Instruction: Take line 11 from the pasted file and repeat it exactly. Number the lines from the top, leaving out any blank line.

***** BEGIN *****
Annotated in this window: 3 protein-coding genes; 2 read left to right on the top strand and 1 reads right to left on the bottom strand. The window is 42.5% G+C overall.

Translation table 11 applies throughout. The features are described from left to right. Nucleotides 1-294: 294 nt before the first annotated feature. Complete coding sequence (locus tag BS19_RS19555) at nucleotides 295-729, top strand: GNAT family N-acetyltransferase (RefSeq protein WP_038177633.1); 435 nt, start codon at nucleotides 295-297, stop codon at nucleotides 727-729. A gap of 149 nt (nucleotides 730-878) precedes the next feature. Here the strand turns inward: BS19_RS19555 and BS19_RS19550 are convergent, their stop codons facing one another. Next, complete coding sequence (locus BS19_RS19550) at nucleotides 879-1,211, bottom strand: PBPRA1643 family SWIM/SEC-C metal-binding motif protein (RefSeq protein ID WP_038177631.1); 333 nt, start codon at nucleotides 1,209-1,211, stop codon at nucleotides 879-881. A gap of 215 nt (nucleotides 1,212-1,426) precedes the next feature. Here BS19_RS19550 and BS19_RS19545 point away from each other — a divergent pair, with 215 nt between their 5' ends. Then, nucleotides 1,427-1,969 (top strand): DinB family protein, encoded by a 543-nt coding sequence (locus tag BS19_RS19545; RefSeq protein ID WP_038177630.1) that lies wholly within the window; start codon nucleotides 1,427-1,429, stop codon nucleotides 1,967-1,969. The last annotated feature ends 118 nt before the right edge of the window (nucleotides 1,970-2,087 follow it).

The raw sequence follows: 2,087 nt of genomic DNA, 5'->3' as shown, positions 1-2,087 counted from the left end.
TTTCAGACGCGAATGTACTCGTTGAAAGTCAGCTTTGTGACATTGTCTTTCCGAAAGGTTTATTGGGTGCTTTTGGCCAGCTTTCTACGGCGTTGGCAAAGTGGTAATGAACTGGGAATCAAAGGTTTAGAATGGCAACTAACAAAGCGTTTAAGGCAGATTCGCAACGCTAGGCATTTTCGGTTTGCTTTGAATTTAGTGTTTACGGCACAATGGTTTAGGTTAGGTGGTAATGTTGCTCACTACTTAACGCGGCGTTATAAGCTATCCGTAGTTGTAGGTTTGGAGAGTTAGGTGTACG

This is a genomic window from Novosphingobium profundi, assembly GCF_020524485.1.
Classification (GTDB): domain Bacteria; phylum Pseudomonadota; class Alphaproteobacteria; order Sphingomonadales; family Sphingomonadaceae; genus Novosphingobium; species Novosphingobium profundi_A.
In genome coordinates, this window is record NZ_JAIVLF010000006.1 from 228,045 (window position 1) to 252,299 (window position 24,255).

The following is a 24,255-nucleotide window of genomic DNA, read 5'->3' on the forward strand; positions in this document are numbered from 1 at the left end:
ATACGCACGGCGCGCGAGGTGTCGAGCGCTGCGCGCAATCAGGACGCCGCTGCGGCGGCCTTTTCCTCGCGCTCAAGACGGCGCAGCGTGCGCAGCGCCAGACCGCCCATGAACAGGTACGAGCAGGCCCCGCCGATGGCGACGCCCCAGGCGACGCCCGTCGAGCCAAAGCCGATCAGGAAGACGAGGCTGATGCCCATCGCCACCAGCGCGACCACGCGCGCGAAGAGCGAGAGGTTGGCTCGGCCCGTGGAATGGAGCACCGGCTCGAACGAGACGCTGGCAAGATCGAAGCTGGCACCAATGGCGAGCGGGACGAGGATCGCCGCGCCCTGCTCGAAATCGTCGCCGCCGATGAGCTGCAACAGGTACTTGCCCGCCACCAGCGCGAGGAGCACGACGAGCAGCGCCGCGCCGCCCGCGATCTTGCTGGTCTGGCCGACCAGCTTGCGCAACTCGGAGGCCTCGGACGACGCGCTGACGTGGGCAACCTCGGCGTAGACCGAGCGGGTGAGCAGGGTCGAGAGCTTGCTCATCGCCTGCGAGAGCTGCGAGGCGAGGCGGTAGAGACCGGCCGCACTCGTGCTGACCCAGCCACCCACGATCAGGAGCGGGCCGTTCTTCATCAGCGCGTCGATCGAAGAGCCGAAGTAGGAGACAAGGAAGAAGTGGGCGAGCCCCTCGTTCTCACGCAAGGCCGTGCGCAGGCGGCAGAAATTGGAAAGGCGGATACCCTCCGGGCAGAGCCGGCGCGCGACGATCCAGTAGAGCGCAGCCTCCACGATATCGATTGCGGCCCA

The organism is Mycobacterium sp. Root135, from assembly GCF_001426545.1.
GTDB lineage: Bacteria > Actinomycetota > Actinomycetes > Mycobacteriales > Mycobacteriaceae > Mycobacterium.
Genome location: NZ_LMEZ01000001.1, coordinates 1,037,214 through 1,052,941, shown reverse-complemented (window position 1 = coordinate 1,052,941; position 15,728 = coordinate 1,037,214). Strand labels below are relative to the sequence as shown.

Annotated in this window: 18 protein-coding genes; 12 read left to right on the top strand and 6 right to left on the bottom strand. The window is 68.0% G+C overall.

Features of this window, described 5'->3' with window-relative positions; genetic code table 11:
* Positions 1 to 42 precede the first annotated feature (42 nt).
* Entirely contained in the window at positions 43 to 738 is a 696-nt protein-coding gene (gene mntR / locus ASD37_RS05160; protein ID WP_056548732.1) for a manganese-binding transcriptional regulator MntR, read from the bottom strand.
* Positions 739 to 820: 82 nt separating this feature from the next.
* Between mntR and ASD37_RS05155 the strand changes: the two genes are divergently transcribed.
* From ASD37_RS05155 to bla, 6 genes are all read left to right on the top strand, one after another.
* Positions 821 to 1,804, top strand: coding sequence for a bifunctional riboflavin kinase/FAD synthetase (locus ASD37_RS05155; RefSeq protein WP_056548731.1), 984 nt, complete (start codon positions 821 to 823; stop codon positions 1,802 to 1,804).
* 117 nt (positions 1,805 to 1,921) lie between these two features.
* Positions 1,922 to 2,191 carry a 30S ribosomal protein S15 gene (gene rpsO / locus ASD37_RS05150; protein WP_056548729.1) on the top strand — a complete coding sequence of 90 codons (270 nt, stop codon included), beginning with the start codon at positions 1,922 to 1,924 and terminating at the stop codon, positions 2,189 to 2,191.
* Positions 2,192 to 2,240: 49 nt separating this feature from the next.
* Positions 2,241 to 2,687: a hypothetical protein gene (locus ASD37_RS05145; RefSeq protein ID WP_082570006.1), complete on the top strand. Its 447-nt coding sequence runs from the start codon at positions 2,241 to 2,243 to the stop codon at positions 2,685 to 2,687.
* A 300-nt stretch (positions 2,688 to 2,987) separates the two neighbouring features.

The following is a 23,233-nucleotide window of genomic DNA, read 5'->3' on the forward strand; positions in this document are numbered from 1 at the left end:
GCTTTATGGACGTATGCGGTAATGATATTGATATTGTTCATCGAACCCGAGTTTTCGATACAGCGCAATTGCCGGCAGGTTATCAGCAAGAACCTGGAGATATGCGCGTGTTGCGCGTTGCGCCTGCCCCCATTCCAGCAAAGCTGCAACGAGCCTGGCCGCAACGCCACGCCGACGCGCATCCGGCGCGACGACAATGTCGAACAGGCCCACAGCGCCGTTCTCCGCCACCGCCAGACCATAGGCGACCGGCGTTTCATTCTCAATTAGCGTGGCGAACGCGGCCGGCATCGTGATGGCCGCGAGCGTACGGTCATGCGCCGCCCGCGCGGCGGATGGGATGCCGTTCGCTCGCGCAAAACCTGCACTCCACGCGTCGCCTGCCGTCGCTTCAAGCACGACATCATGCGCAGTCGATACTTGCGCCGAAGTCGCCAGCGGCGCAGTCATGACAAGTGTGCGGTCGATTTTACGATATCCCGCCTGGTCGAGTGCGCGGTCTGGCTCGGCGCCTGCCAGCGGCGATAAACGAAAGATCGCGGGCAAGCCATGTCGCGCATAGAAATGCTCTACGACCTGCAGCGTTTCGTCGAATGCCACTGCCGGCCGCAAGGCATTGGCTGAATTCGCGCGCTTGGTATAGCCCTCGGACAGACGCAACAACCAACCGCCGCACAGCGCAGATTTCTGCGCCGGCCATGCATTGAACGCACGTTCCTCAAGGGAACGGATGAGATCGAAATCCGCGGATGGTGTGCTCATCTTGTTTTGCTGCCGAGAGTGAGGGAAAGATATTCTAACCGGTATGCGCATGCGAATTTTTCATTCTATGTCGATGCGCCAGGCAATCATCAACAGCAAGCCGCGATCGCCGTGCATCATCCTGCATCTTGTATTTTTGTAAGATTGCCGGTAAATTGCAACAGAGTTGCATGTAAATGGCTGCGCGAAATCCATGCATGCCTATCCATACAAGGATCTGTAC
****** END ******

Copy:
GTDB lineage: Bacteria > Actinomycetota > Actinomycetes > Mycobacteriales > Mycobacteriaceae > Mycobacterium.